"My paintings are wonderful fantasies about how the land and the sky feel to me. It is also about a state of mind, a feeling of joy, of being one with the universe. I love to play while I paint. I love to make people smile. I'm passionate about the landscape and render it in depth and vibrancy of color."
Phyllis Kapp’s ecstatic watercolors never fail to elevate and inspire. Collectors and newcomers alike love the spontaneity and sheer joyfulness of her landscapes, paintings that transform the Southwest into a wonderland of myriad colors.
Phyllis is indisputably the Southwest’s most delightful watercolorist, her dreamlike landscapes are instantly recognizable and adored by her collectors and fans. People return year-after-year to experience her work and to renew their friendship with her. New visitors are amazed that she can achieve such depth and vibrancy of color with watercolor, a medium that is perfectly suited to her spontaneous, daring approach. Never one to accept restrictions, Phyllis paints the world as she sees it. “My paintings are wonderful fantasies,” she says, “about how the land and the sky feel to me.
Excursions into plein air painting have added a dimension of realism to some of Kapp’s work. On numerous trips to Abiquiu, Phyllis has absorbed the landscape of Northern New Mexico and the resulting paintings have an additional charm. Her status as one of the state’s finest landscape painters has been recognized by the Albuquerque Museum, which included a number of her paintings in its ‘Landscapes of New Mexico’ show in July 2001.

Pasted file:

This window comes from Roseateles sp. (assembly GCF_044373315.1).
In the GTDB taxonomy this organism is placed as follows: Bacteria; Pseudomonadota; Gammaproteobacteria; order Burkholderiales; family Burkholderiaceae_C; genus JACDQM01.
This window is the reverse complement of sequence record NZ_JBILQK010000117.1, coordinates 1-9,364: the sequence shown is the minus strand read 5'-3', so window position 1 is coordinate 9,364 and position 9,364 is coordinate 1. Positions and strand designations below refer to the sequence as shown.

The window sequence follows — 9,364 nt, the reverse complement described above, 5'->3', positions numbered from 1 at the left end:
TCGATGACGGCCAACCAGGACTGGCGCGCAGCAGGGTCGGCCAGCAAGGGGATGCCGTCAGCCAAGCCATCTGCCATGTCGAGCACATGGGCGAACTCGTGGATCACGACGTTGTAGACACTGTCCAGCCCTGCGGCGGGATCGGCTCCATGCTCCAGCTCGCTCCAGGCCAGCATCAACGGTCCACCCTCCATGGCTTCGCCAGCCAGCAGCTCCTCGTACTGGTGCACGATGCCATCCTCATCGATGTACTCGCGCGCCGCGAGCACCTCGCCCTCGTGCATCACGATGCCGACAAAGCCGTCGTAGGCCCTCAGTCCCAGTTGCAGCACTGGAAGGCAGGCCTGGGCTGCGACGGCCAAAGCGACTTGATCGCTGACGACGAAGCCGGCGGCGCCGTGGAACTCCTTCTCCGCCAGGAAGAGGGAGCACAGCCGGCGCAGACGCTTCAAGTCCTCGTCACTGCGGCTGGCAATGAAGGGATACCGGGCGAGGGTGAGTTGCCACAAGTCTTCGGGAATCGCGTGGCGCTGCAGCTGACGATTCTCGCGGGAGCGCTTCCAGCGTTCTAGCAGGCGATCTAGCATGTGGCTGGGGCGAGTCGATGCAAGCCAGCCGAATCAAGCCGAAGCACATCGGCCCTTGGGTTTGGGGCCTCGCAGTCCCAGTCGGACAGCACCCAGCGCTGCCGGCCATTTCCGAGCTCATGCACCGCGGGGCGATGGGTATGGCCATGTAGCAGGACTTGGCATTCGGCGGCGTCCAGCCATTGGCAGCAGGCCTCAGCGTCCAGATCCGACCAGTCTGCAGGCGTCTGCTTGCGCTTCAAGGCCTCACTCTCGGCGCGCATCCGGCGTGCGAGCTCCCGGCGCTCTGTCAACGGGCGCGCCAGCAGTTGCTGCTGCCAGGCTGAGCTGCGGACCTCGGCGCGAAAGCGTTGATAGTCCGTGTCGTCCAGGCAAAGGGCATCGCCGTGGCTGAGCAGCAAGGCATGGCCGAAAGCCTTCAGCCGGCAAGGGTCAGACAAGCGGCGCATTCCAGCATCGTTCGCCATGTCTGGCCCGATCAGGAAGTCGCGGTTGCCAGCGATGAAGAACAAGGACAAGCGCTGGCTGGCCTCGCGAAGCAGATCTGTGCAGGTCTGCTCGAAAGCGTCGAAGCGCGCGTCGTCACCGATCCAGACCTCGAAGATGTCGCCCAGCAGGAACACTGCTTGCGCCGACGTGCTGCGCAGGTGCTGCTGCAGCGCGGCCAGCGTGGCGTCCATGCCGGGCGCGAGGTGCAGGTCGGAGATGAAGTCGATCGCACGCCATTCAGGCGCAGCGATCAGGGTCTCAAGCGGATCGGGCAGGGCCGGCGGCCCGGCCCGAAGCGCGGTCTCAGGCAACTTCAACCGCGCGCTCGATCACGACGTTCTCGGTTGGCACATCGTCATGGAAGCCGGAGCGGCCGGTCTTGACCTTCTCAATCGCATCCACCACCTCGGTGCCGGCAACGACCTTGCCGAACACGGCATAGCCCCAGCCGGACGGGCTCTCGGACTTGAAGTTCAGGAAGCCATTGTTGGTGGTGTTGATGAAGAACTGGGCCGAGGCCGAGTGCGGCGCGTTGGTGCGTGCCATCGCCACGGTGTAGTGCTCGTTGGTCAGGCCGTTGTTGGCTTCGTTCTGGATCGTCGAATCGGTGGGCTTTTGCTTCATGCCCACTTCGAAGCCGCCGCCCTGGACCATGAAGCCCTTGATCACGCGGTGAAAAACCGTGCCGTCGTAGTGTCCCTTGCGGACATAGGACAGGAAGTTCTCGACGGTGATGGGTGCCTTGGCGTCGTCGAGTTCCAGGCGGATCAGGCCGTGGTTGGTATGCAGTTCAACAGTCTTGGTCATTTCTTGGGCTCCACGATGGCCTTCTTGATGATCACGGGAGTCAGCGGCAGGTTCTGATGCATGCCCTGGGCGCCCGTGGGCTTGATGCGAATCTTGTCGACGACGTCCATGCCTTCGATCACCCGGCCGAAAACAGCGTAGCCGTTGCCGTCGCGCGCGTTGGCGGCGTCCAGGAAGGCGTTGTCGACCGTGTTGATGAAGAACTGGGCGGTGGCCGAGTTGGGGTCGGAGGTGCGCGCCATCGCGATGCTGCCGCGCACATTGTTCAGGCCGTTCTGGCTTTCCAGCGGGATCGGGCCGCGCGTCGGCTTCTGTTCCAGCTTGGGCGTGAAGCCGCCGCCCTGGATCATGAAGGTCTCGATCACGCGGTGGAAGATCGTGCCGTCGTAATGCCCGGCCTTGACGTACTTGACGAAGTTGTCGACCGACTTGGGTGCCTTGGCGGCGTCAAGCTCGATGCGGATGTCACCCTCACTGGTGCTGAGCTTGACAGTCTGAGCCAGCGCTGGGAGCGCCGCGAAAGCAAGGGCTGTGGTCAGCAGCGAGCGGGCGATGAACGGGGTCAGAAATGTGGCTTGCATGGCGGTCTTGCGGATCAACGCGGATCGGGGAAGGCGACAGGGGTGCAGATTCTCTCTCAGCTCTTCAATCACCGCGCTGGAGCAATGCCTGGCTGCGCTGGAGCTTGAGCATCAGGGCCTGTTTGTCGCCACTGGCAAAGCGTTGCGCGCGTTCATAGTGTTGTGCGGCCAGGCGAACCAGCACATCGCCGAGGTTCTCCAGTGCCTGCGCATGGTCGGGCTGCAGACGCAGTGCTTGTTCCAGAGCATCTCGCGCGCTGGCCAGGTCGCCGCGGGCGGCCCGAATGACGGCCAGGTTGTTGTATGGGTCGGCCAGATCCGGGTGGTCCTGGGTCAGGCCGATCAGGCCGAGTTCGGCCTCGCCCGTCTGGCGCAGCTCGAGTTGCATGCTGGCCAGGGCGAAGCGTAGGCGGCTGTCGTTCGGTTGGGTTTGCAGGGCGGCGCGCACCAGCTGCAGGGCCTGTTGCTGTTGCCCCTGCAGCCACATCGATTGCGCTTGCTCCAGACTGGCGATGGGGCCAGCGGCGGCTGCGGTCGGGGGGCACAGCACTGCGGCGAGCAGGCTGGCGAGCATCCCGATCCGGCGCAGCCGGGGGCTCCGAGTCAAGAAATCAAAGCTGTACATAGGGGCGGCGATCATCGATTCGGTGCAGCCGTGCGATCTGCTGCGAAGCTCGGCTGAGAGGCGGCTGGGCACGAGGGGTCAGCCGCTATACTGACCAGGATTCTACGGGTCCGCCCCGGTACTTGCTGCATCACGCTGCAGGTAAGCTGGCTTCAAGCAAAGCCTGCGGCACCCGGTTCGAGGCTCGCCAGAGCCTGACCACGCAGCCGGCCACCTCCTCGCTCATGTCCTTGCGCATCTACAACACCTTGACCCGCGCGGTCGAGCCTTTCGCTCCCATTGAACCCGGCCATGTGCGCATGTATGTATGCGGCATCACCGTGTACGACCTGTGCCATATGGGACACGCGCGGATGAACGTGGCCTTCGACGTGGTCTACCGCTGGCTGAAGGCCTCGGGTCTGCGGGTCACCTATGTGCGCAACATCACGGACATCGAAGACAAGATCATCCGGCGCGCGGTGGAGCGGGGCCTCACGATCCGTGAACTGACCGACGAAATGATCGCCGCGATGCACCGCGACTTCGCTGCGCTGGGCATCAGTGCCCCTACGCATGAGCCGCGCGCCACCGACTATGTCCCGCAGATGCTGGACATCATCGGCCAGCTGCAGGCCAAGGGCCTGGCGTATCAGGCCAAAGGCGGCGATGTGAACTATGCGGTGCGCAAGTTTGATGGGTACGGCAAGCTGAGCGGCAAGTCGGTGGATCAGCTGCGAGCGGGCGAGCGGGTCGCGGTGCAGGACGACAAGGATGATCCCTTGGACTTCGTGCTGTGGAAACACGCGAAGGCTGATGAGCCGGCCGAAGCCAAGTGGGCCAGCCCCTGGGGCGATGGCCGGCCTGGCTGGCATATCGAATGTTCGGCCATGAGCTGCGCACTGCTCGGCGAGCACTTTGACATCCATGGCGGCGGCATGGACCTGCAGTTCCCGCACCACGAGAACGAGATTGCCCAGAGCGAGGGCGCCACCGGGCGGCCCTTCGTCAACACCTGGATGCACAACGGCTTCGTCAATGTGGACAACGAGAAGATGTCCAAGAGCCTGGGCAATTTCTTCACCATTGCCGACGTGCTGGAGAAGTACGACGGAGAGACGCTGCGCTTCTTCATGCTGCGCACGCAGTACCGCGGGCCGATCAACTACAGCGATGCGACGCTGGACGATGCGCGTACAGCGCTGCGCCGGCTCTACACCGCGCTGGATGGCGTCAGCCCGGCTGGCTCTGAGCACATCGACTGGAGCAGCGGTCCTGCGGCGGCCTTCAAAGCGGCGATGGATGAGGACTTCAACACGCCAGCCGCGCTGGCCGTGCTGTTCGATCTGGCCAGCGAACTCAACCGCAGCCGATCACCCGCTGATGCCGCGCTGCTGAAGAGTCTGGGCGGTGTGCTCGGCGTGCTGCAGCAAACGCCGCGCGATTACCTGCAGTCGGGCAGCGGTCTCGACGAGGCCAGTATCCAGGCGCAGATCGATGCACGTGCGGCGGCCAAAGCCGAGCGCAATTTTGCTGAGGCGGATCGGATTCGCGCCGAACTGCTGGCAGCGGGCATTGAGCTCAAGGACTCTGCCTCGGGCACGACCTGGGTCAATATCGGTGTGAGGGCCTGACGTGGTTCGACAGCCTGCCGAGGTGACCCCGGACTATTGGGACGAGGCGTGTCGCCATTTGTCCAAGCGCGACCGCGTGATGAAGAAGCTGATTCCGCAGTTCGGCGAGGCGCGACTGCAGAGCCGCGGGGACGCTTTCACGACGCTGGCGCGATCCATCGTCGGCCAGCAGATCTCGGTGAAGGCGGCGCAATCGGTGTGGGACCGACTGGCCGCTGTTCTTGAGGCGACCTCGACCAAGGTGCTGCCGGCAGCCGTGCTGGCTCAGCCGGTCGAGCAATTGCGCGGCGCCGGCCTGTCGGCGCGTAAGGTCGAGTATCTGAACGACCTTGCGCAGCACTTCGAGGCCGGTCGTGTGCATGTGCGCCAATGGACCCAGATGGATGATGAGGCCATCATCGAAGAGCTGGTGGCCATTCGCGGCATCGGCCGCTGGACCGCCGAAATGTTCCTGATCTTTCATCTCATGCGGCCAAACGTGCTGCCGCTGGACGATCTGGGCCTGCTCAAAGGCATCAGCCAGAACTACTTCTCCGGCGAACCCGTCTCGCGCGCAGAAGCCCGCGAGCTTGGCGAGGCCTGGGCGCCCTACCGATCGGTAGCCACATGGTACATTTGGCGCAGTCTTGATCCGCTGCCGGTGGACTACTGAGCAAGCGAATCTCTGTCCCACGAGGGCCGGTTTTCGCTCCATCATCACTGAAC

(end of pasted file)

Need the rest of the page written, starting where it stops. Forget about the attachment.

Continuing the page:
“I learned to paint in a garden,” reminisces Kapp, remembering her upbringing in Chicago. Born in that city, she loved spending time in River Park near her home, saying with a laugh, “I almost lived there.” She eventually attended the Art Institute of Chicago and Cornell University, majoring in art and botany.
Marriage and family (Kapp has four children) occupied the artist’s days before she returned to painting full time. In 1984, she moved to Santa Fe and established a studio on Canyon Road. That studio soon evolved into Waxlander Gallery, for which she used her maiden name. After growing Waxlander Gallery into a dynamic force for 32 years, Kapp closed the gallery November 2017.
Kapp is widely acknowledged as one of the foremost interpreters of the southwestern landscape. She rediscovers her joy on each painting excursion and makes these frequently in the Ghost Ranch area. This unusual region near Abiquiu with its dramatic cliffs and colors has been one of Kapp’s primary sources of inspiration for the past 15 years. She also draws on terrain in the entire four corners region in travels through Utah, Colorado and Arizona.